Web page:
Gönüldaş B, Yılmaz T, Sivri H, Güçer K, Kılınç K, Genç G, Kılıç M, Coşkun T; International Journal of Pediatric Otorhinolaryngology 78 (6), 944-9 (Jun 2014)
OBJECTIVE The aim of this study is to evaluate otolaryngologic problems (upper airway obstruction, obstructive sleep apnea, restriction of mouth opening, middle ear effusion, hearing and breathing problems) and their treatments on mucopolysaccharidoses (MPS) patients and to investigate accumulation of glucosaminoglycans (GAG) in the upper airway biochemically and pathologically.
METHODS 76 MPS patients were evaluated. Forty-two MPS patients underwent polysomnography (PSG) for obstructive sleep apnea (OSA). Pre- and postoperative PSG results of 18 patients were compared. The success and complications of treatments for OSA in MPS were evaluated. Biochemical and histopathological accumulation of GAG in tonsil and adenoid tissue and middle ear effusion were analyzed and compared with the control group.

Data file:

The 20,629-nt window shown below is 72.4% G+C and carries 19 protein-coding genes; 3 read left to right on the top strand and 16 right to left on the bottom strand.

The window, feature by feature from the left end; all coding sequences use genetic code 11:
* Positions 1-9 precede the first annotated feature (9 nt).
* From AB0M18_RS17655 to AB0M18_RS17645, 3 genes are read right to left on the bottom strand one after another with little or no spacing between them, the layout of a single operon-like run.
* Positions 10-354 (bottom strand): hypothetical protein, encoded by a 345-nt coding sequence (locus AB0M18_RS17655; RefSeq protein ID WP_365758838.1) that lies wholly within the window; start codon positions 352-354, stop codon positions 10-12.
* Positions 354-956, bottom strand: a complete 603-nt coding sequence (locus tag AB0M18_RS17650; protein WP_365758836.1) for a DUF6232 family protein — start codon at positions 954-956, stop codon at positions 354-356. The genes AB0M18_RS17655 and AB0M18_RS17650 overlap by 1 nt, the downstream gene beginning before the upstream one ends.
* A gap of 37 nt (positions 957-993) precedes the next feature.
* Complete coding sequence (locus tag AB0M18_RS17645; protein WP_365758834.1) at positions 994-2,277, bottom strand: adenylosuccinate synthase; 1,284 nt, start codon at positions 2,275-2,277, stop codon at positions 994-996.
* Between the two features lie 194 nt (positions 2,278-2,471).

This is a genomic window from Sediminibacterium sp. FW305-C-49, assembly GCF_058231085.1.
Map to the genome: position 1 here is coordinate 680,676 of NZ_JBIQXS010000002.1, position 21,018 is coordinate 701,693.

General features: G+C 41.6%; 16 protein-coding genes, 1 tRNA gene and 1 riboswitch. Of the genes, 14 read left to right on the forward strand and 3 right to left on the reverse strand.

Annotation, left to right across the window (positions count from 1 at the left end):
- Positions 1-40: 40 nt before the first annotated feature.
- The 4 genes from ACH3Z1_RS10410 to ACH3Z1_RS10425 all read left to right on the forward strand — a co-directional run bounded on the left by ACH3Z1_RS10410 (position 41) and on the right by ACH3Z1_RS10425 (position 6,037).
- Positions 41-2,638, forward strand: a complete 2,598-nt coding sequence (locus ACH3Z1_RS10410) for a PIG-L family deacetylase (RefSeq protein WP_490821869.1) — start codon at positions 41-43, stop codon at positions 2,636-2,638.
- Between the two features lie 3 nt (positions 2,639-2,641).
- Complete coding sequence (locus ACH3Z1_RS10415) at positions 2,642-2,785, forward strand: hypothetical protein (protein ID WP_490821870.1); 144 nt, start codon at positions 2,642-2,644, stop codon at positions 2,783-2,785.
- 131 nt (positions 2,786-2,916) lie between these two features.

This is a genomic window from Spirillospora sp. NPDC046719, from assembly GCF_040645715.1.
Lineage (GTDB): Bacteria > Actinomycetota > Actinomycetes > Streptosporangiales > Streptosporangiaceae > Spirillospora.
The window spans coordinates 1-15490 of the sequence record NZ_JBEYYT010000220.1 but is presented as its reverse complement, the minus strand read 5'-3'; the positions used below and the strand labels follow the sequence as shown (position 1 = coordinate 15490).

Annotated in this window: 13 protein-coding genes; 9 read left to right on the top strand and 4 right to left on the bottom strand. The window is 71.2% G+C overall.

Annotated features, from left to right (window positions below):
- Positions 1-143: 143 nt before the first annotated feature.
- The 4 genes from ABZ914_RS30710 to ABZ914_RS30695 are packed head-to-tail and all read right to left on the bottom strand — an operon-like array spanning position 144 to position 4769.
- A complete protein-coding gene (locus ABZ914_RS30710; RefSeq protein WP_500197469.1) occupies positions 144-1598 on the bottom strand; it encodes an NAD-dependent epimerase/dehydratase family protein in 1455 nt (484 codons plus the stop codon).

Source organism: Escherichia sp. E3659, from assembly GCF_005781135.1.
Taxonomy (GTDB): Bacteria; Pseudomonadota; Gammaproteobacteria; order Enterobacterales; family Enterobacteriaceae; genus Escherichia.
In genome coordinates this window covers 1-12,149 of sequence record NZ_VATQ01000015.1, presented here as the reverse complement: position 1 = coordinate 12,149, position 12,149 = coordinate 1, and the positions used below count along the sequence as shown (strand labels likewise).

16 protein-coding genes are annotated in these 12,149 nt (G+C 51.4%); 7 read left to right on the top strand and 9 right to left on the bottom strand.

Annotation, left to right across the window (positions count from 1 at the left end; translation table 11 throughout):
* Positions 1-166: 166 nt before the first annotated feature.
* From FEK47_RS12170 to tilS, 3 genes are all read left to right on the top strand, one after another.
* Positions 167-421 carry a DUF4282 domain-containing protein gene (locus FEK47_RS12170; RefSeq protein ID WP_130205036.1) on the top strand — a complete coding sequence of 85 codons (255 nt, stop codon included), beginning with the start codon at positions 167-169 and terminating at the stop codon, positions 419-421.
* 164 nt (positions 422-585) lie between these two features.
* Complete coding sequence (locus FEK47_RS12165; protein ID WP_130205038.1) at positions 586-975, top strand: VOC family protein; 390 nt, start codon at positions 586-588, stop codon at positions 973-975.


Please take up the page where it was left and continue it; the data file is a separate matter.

RESULTS Forty patients out of 42 tested with PSG had OSA (95%). Adenoid grade, Mallampati grade, restricted mouth opening, rate of difficult intubation were significantly different among MPS subtypes. MPS types III and IV had significantly lower Mallampati scores; type VI had significantly worse mouth opening; and type III had significantly better mouth opening and higher rate of easy intubation when compared to other MPS types. There was no significant difference between MPS subtypes according to tonsil grade, adenoid grade, rate of otitis media with effusion and OSA severity. Statistically significant difference was found between GAG accumulation in adenoid tissue and middle ear effusion of MPS and control group (p<0.05). However, GAG accumulation in tonsil was not significantly different between MPS and control group. There was a statistically significant improvement in postop Apnea-Hypopnea Index (AHI) compared to preop AHI (p<0.05).
CONCLUSIONS Most MPS patients have airway obstruction and OSA due to adenotonsillar hypertrophy. Most of these children benefit from adenotonsillectomy, after which OSA significantly improves. They experience high recurrence rate after adenoidectomy; though this is not clinically problematic. They also suffer from conductive hearing loss due to OME, which has to be treated with ventilation tube insertion. However, such operations are usually complicated by difficult endotracheal intubation and restricted mouth opening. Sometimes tracheotomy may be necessary. Tracheotomy is also highly complicated in MPS patients. Significant accumulation of GAG in middle ear fluid and adenoid tissue is present; however, GAG appears not to accumulate in tonsillar tissue.